"And with (according to UK gambling charity GamCare) around 60,000 people in the UK addicted to gambling on horse races to an extent that compromises their own well-being and that of their families, horse racing is clearly responsible for considerable human as well as animal suffering.
"Horse racing is bad for animals and bad for people. It has no place in an enlightened society."
Dr. Tim O’Brien is an independent animal welfare researcher. Since being awarded his PhD in biological sciences, Dr. O’Brien has been Head of Research at Compassion in World Farming, and a Director of The Genetics Forum. He has advised UK government select committees on dairy farming, and on the use of antibiotics in farming. He has authored reports into factory farming and human health, farm animal genetic engineering, and the links between intensive livestock farming, poverty and the environment, as well as researching the welfare of racehorses.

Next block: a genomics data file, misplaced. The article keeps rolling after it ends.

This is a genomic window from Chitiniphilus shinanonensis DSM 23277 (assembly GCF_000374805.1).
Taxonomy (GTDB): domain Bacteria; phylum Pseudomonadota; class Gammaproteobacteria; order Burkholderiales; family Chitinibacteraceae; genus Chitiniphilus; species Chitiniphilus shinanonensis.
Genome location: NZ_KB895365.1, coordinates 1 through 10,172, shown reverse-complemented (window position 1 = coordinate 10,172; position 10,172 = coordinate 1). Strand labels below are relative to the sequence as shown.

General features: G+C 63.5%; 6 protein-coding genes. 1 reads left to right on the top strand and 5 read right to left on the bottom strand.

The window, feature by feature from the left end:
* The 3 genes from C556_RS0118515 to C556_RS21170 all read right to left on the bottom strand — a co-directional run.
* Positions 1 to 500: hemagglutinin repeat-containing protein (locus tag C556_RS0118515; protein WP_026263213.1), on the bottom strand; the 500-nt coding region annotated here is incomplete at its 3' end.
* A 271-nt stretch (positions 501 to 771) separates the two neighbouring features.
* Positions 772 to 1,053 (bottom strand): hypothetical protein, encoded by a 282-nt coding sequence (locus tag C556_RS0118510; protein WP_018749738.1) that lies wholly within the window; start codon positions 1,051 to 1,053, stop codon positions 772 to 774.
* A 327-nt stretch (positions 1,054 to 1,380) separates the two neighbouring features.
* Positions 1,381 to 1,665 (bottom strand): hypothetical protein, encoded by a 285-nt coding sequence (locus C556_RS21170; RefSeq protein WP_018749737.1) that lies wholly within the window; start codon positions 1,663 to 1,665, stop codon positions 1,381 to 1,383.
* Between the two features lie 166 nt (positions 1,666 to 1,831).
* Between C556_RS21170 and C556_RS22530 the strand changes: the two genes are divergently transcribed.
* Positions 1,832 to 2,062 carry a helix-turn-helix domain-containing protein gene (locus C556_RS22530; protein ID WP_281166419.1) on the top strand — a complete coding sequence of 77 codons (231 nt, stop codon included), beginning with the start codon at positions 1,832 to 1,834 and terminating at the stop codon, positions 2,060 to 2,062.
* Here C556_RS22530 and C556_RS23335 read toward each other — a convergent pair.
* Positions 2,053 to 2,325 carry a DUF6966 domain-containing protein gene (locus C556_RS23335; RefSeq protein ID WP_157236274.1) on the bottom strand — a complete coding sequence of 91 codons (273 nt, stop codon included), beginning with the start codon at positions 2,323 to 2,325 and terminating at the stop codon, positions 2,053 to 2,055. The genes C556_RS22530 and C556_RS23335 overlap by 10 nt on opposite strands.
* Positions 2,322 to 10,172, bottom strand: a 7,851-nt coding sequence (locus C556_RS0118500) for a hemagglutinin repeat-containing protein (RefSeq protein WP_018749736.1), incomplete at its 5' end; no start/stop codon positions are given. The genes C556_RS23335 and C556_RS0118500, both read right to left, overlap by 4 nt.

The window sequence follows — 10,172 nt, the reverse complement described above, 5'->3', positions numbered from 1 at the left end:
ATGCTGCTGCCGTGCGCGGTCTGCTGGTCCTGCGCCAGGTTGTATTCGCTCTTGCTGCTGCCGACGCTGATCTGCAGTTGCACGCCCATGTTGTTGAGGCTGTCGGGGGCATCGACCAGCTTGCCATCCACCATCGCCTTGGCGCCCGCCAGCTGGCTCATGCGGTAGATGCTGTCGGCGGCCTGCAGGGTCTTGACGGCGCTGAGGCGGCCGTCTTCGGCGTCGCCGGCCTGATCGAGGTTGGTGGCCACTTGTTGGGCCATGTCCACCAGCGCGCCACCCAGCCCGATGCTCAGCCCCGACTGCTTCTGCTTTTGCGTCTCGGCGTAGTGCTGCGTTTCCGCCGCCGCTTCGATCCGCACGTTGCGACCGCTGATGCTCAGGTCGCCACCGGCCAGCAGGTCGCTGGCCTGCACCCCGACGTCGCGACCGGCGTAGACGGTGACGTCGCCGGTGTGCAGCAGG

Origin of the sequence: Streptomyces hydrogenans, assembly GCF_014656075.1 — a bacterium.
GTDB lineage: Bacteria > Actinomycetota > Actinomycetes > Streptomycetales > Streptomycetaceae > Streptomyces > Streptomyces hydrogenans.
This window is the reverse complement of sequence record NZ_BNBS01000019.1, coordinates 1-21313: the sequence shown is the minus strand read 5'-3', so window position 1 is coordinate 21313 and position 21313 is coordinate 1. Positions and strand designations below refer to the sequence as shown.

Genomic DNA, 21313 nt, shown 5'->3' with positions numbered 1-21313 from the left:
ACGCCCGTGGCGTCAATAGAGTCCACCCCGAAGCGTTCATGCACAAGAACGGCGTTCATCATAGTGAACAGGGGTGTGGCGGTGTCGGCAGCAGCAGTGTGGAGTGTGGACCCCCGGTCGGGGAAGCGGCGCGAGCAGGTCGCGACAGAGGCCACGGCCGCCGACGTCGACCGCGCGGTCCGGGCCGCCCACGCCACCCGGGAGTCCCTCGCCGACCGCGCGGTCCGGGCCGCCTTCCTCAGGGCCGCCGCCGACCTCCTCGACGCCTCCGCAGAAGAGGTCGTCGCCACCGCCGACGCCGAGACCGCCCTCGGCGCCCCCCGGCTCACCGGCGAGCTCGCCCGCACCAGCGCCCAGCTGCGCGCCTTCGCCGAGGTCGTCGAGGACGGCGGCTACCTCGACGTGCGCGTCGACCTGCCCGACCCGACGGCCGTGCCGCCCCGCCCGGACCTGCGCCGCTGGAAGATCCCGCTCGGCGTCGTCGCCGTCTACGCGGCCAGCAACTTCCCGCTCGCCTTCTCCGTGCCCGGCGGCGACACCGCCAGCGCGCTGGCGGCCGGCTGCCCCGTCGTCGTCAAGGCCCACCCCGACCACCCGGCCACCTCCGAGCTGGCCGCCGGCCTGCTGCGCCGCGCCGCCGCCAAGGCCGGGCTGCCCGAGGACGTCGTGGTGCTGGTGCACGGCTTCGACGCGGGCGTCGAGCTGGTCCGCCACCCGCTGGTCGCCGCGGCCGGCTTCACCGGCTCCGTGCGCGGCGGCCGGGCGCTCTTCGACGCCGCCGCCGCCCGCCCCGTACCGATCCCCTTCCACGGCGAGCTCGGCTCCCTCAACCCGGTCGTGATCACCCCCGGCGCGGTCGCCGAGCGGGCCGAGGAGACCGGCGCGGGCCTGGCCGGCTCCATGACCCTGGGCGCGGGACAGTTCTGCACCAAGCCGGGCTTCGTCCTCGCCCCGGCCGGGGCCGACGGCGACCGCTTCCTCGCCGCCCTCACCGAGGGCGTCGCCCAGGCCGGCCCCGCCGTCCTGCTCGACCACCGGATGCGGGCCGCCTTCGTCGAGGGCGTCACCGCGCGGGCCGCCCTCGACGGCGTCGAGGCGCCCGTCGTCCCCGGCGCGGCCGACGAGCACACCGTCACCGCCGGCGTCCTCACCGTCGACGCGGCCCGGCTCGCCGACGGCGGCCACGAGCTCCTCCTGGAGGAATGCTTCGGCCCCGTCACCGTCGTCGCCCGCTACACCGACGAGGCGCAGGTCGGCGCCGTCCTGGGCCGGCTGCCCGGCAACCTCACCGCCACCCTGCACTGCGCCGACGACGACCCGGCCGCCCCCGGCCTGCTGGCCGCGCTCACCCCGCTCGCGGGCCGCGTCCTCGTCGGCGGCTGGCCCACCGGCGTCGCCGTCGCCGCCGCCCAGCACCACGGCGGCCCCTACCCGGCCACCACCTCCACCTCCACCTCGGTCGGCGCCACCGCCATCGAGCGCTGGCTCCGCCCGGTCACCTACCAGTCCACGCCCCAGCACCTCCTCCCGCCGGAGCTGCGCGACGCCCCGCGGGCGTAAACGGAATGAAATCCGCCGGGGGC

Eva Berriman, BVSc
"Horses are forced to race even while injured, causing enormous suffering. Veterinarians recommended that War Emblem, the racehorse who won the first two legs of the Triple Crown in 2001, undergo surgery to repair bone chips in one ankle and both knees. His trainer, deciding that surgery would take away from training and racing time, forced him to race while injured. War Emblem lost the Belmont Stakes, no longer races, and has been sold twice. The same trainer continued to race a 3-year-old Thoroughbred after knee surgery. The horse broke his shoulder during a workout and had to be euthanized.
"Most young horses will develop shin soreness and should be given a break from racing for several weeks until they recover, but it is not uncommon for trainers to force them to continue training and racing, believing this 'compacts the bone.' These horses are in agony and collapse if touched on the shins.
"So they can race even when injured, horses are drugged. In the horse racing industry, the profit-making motive, not animal welfare, is all that matters. Every horse at the 2003 Kentucky Derby was given a shot of Lasix to control bleeding in the lungs, and most were probably given the anti-inflammatory drug, phenylbutazone.